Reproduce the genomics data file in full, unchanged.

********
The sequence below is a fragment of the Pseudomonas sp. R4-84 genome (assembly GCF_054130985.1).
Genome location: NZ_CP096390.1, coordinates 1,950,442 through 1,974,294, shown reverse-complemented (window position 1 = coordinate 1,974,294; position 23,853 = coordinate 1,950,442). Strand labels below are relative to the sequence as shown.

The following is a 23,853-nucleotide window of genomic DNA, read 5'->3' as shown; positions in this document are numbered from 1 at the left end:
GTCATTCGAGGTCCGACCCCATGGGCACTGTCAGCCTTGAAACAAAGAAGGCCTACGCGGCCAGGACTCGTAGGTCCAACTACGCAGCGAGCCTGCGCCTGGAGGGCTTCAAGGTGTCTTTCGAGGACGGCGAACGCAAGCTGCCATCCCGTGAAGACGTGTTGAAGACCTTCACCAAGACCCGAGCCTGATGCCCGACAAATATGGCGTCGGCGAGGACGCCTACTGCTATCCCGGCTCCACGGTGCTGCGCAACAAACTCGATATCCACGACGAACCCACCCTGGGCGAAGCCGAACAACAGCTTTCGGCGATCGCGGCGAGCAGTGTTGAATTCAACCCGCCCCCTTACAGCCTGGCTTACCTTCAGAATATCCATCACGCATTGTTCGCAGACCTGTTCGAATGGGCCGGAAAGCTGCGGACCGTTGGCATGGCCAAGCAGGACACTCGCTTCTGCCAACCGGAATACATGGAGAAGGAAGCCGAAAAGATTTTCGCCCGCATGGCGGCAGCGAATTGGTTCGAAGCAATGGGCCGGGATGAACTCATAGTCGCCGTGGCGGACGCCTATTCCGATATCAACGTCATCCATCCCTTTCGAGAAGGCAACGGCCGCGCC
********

The sequence below is a fragment of the Pseudomonas sp. R4-84 genome (assembly GCF_054130985.1).
Genome location: NZ_CP096390.1, coordinates 1,950,442 through 1,974,294, shown reverse-complemented (window position 1 = coordinate 1,974,294; position 23,853 = coordinate 1,950,442). Strand labels below are relative to the sequence as shown.

The following is a 23,853-nucleotide window of genomic DNA, read 5'->3' as shown; positions in this document are numbered from 1 at the left end:
GTCATTCGAGGTCCGACCCCATGGGCACTGTCAGCCTTGAAACAAAGAAGGCCTACGCGGCCAGGACTCGTAGGTCCAACTACGCAGCGAGCCTGCGCCTGGAGGGCTTCAAGGTGTCTTTCGAGGACGGCGAACGCAAGCTGCCATCCCGTGAAGACGTGTTGAAGACCTTCACCAAGACCCGAGCCTGATGCCCGACAAATATGGCGTCGGCGAGGACGCCTACTGCTATCCCGGCTCCACGGTGCTGCGCAACAAACTCGATATCCACGACGAACCCACCCTGGGCGAAGCCGAACAACAGCTTTCGGCGATCGCGGCGAGCAGTGTTGAATTCAACCCGCCCCCTTACAGCCTGGCTTACCTTCAGAATATCCATCACGCATTGTTCGCAGACCTGTTCGAATGGGCCGGAAAGCTGCGGACCGTTGGCATGGCCAAGCAGGACACTCGCTTCTGCCAACCGGAATACATGGAGAAGGAAGCCGAAAAGATTTTCGCCCGCATGGCGGCAGCGAATTGGTTCGAAGCAATGGGCCGGGATGAACTCATAGTCGCCGTGGCGGACGCCTATTCCGATATCAACGTCATCCATCCCTTTCGAGAAGGCAACGGCCGCGCC